The topic of the performance of modern smartphones and the approaching capabilities of flagship processors to more serious chips in computers is not new. And the results of the annual upgrade are indeed getting closer. This can be clearly seen in the products of Apple, which has now managed to fully transfer all its products to chips of its own production.
Macworld has taken a closer look at the results of the synthetic Geekbench test of new and more or less current models of the manufacturer (covering iPhone, iPad and Mac). At iPhone presentations, comparisons with previous generations of smartphones are usually made (with little or no mention of competitors). And the Geekbench charts really do a good job of illustrating the systematic and significant performance improvements over the course of several years.
But if you add the iPad and Mac processors to the comparison, things get much more interesting. Thus, the “junior” versions of tablets with A14 Bionic logically lose out to the performance of newer iPhones. On the other hand, the iPad Air with M1 and the basic version of M1 for laptops and desktops are higher than smartphones. However, the difference in performance demonstrates that with the dynamics of smartphone chip improvements, next year’s iPhone will likely be able to match them (and perhaps even get a little ahead).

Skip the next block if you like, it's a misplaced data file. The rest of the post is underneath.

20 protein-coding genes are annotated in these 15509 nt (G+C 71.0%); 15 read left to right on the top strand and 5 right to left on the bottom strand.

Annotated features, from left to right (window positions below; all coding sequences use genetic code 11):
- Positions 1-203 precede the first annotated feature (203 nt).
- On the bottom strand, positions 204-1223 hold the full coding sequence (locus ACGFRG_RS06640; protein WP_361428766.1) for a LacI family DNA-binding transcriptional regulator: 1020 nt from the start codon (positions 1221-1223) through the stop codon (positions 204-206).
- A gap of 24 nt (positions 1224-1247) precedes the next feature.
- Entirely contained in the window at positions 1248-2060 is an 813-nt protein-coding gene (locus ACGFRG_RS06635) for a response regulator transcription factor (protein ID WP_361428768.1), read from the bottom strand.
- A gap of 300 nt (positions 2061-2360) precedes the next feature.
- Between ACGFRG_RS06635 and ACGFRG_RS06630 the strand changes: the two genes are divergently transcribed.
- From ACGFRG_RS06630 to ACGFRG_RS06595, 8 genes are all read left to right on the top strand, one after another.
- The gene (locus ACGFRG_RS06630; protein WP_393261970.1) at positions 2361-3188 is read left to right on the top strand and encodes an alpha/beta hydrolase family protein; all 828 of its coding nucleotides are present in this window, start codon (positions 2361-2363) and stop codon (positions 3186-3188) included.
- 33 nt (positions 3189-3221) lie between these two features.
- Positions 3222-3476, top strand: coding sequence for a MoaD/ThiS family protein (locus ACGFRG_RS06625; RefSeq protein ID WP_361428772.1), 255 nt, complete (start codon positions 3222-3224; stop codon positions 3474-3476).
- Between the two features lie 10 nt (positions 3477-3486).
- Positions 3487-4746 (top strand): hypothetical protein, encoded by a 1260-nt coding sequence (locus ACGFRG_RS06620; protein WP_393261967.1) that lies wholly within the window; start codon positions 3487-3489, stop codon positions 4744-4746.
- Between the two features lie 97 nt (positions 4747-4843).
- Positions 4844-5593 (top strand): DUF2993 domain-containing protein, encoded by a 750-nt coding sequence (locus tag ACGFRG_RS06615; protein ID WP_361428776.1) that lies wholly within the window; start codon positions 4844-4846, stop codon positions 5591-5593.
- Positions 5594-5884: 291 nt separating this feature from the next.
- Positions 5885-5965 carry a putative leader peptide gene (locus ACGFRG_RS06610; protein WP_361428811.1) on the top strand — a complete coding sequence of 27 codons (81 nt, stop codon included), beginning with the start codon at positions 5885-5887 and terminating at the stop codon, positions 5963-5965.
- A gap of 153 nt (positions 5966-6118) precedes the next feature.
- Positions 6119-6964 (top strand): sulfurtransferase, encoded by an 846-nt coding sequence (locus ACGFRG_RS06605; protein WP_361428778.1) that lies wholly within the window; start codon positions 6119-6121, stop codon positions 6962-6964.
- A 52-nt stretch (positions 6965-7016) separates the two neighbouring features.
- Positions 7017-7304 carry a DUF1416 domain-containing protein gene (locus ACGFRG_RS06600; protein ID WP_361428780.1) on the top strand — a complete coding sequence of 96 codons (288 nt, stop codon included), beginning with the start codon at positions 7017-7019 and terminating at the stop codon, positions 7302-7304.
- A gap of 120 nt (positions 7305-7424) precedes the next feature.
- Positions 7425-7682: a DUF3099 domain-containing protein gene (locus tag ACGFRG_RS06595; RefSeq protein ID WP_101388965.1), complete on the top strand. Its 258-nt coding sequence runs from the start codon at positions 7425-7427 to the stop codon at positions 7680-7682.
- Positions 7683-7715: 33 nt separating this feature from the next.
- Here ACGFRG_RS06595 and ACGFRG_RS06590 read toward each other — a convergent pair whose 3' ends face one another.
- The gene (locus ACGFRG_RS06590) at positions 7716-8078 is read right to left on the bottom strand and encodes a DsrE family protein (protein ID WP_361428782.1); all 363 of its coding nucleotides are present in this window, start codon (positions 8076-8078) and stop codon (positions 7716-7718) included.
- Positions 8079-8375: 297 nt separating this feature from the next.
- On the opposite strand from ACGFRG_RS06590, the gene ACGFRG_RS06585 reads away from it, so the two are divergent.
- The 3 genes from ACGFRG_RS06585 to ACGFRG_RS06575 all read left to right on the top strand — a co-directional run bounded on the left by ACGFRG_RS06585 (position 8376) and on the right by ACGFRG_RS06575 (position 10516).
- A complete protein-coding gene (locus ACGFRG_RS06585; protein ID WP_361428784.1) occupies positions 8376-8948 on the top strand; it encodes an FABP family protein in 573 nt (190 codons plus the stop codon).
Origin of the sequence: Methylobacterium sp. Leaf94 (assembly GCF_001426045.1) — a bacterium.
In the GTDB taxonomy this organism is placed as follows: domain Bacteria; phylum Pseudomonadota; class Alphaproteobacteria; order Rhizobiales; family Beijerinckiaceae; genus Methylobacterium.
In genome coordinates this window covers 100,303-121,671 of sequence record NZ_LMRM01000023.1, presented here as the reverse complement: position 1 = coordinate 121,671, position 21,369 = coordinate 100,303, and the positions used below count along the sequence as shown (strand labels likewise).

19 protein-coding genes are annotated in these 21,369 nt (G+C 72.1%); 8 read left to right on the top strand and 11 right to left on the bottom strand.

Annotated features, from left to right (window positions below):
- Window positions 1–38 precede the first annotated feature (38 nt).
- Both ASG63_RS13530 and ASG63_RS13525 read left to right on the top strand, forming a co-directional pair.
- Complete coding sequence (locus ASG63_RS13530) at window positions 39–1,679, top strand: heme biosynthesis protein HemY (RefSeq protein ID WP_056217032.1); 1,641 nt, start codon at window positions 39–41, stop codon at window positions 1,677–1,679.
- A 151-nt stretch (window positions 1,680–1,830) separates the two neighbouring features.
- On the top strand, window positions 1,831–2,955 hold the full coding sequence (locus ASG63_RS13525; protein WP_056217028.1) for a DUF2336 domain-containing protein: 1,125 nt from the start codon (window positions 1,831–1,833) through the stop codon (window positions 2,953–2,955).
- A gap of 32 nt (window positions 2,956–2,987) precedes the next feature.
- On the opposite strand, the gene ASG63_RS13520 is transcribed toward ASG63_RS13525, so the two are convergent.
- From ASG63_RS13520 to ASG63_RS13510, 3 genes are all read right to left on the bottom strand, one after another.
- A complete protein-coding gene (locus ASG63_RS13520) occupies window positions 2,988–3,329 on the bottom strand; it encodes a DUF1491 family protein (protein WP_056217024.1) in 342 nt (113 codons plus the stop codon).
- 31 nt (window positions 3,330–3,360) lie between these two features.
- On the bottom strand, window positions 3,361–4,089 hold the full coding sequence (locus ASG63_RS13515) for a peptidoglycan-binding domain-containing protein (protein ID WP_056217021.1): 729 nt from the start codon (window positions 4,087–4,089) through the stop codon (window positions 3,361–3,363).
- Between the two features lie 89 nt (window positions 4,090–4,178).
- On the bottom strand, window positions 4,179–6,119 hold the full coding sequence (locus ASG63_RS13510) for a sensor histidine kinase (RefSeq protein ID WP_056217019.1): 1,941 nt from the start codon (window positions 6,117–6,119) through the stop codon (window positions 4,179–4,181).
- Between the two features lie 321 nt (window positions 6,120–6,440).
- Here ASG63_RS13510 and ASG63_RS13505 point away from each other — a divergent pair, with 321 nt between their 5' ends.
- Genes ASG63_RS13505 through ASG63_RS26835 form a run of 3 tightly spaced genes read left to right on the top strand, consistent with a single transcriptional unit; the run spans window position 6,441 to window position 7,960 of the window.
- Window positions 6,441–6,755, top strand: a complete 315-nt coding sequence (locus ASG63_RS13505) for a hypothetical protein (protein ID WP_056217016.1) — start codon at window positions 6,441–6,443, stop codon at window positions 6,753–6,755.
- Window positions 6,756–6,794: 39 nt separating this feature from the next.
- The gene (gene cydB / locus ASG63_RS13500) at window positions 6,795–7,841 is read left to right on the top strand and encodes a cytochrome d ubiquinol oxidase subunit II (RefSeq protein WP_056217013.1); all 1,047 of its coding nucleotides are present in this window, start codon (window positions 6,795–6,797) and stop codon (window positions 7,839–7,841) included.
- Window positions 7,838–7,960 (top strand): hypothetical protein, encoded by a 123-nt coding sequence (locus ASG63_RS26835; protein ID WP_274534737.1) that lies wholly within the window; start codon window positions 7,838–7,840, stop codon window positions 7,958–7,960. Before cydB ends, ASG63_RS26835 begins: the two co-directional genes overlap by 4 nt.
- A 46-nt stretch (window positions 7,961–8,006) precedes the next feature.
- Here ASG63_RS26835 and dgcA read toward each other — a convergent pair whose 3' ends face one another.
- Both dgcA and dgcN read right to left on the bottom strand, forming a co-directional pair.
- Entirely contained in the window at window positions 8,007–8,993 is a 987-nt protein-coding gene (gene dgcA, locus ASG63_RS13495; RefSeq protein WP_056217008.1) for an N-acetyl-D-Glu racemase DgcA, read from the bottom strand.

For example, the new A17 Pro in the iPhone 15 Pro scored 7,431 points in the multi-core test, while the M1 from the iPad Air scored 8,205. The desktop version of M1 is even more powerful – 8,453 points. Thus, the iPhone 15 Pro does not lose much to the basic version of the MacBook Air with M1. At the same time, the M2 in the iPad Pro is already ahead of such laptops, scoring 9,577 points, and is also approaching the M1 Pro with MacBook Pro (such processors in the initial configuration show results of 10,273 points).
“It’s a somewhat predictable chart, with the fastest Mac chips at the top, followed by a mix of iPads and iPhones. But there are still some fascinating results: owners of the iPad Pro can say their tablet is about as fast as a MacBook Air and that wouldn’t be much of a reach. And the difference between the $399 iPhone SE and the $899 iPhone 14 isn’t as huge as their price difference indicates,” emphasizes the author of the material Roman Loyola.